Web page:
Serving Larchmont Village, Hancock Park, and the Greater Wilshire neighborhoods of Los Angeles since 2011.

GWNC Land Use Committee Sides with Neighbors to Recommend Opposition to Late-Night Restaurant Hours

Stakeholders at last night’s GWNC Land Use Committee meeting expressed strong opposition to a proposal to allow liquor sales from 7 a.m. to 2 a.m. at a new restaurant moving in to the restaurant space at 5750 Melrose Ave., former home to FIN Asian Tapas.


At last night’s meeting of the Greater Wilshire Neighborhood Council’s Land Use Committee, local residents strongly opposed an application to allow the sales of a full line of alcoholic beverages from 7 a.m. to 2 a.m. at a new restaurant at the old FIN Asian Tapas space at 5750 Melrose Ave. And committee members eventually agreed, voting unanimously to recommend that the GWNC board formally oppose the application.

The issue was the only agendized item at last night’s monthly committee meeting, which allowed for a lengthier-than-usual discussion.

The application for the renewal of the space’s conditional use permit was first reviewed by the committee in November, 2022. But at that time members objected to the proposed liquor sales hours of 7 a.m. to 2 a.m. daily, and also expressed concerns about late night noise and parking in the adjacent residential neighborhood.  The committee voted at the November meeting to recommend that the GWNC board oppose the application (which the board did in December), and also asked the applicants to do some outreach about their proposal to the adjacent neighborhood.

At last night’s session, project representative Neill Brower reported that the property owners have now canvassed the neighborhood, and received support from 25 nearby neighbors, including all but two tenants in the apartment building nearest the restaurant, as well as several single family homeowners.  Brower said the applicants are also now proposing to downsize the outdoor dining space from 45 to 31 seats, to allow for the addition of an access lift, and plan to close that space at midnight (though indoor food and drink service would still continue until 2 a.m.), which should help reduce late-night noise.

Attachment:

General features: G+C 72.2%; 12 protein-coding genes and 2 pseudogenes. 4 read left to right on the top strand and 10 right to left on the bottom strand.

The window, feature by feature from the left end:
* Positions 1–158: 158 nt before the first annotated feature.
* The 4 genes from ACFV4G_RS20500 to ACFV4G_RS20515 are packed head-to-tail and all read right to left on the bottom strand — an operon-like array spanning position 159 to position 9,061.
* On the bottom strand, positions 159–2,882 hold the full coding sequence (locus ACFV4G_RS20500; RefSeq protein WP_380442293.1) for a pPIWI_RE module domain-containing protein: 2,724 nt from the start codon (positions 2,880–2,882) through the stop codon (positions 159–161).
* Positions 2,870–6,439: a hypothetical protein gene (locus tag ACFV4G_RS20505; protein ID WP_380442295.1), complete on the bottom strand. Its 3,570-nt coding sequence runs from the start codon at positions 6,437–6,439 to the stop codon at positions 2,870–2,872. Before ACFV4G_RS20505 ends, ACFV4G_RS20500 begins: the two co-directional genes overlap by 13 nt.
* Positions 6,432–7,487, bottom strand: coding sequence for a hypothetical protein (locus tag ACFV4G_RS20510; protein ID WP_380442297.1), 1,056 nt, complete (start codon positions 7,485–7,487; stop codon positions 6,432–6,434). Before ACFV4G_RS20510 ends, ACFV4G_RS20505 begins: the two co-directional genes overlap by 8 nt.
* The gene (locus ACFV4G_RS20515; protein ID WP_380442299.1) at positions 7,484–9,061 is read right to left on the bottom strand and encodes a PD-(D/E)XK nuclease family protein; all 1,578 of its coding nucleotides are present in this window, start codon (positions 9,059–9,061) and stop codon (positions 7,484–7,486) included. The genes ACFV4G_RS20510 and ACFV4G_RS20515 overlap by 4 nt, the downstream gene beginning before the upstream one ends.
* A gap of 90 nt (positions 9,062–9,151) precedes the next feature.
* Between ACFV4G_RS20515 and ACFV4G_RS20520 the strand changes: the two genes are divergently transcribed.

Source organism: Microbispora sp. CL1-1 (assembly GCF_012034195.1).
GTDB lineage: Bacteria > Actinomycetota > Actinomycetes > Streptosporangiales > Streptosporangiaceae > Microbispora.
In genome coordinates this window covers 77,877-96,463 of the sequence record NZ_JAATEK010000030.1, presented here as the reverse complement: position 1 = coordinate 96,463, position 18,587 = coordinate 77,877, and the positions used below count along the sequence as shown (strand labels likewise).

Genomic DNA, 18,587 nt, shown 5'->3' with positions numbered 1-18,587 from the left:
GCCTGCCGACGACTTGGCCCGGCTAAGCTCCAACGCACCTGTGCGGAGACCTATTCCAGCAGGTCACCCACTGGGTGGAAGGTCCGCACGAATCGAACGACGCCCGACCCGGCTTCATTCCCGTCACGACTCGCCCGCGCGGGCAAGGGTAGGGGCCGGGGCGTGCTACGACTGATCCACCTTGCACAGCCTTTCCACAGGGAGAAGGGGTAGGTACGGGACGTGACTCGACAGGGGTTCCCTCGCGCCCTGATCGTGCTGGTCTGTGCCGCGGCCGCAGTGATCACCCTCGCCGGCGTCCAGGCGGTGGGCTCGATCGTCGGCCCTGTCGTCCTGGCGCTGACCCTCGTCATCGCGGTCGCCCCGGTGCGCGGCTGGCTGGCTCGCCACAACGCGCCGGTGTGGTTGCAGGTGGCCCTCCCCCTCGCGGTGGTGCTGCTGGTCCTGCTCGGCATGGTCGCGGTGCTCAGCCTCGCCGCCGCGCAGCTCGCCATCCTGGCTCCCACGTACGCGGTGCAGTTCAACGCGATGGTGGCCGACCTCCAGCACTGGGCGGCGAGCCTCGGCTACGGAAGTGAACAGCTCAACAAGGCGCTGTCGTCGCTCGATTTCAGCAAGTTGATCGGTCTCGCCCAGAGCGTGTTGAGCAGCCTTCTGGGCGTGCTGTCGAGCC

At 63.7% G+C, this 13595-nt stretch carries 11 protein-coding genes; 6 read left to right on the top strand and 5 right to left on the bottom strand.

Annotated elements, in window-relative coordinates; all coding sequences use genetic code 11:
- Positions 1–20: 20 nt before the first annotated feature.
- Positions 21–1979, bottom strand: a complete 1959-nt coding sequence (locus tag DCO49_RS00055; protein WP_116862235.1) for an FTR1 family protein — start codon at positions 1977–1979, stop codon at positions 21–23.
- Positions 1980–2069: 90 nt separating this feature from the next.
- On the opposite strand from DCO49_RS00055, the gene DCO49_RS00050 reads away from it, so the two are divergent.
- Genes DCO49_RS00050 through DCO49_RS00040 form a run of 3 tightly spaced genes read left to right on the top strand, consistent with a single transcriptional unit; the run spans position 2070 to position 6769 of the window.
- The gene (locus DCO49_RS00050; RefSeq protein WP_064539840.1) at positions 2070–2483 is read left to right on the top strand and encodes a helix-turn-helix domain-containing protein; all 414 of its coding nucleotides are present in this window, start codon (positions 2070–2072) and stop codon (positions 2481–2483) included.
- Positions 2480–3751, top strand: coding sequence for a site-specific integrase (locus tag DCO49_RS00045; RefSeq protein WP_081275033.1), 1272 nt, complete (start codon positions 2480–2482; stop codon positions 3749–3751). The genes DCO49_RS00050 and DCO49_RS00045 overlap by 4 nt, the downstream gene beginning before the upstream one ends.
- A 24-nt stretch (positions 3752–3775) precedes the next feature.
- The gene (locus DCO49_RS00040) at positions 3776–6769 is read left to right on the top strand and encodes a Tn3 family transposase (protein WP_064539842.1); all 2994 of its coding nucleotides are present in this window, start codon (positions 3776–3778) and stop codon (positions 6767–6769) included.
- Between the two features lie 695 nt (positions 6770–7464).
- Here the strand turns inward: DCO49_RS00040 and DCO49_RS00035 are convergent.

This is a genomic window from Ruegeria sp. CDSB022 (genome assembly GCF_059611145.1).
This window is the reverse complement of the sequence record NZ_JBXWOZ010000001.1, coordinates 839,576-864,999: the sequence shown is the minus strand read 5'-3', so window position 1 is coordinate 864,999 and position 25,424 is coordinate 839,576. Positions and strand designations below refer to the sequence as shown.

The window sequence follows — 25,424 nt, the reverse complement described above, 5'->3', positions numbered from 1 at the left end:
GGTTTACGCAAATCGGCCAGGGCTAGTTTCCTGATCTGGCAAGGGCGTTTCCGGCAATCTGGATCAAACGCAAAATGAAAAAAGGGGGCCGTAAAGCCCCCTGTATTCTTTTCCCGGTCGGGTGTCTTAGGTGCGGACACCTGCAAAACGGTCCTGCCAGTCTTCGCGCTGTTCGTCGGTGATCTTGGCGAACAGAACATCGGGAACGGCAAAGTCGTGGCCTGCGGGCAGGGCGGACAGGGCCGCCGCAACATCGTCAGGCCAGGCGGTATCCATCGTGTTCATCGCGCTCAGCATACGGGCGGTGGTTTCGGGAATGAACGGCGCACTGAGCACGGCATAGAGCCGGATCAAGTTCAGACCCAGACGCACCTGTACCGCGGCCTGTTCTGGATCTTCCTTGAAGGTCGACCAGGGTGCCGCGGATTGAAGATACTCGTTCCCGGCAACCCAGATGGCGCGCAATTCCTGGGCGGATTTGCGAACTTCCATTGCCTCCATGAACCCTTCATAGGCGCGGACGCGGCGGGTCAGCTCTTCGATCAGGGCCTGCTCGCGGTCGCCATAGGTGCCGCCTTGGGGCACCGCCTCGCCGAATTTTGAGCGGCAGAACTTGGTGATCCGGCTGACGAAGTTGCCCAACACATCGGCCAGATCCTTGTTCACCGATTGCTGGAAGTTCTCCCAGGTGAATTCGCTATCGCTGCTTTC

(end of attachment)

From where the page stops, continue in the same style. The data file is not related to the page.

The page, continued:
But Brower’s proposals were met with quick and firm opposition by nearly 20 neighbors who attended the meeting, 10 of whom – most representing a coalition called Lucerne-Arden Neighbors United – spoke up during the public comment period.

The group’s spokesperson, Sam Uretsky, said the coalition has received responses from at least 60 neighbors opposing the restaurant’s application, with at least 20 more willing to sign a petition.  Uretsky also said the proposed liquor sales hours are “ridiculous,” and the application would essentially establish a late-night bar in what is otherwise a quiet residential neighborhood.  Uretsky said no other nearby restaurants are open until 2 a.m. (most close at 10 or 11 p.m.), and the neighborhood has “no parking” restrictions after 11 p.m., which will make parking difficult for patrons after that. “This used to be a quiet, neighborly restaurant,” Uretsky said, “and this is not that.”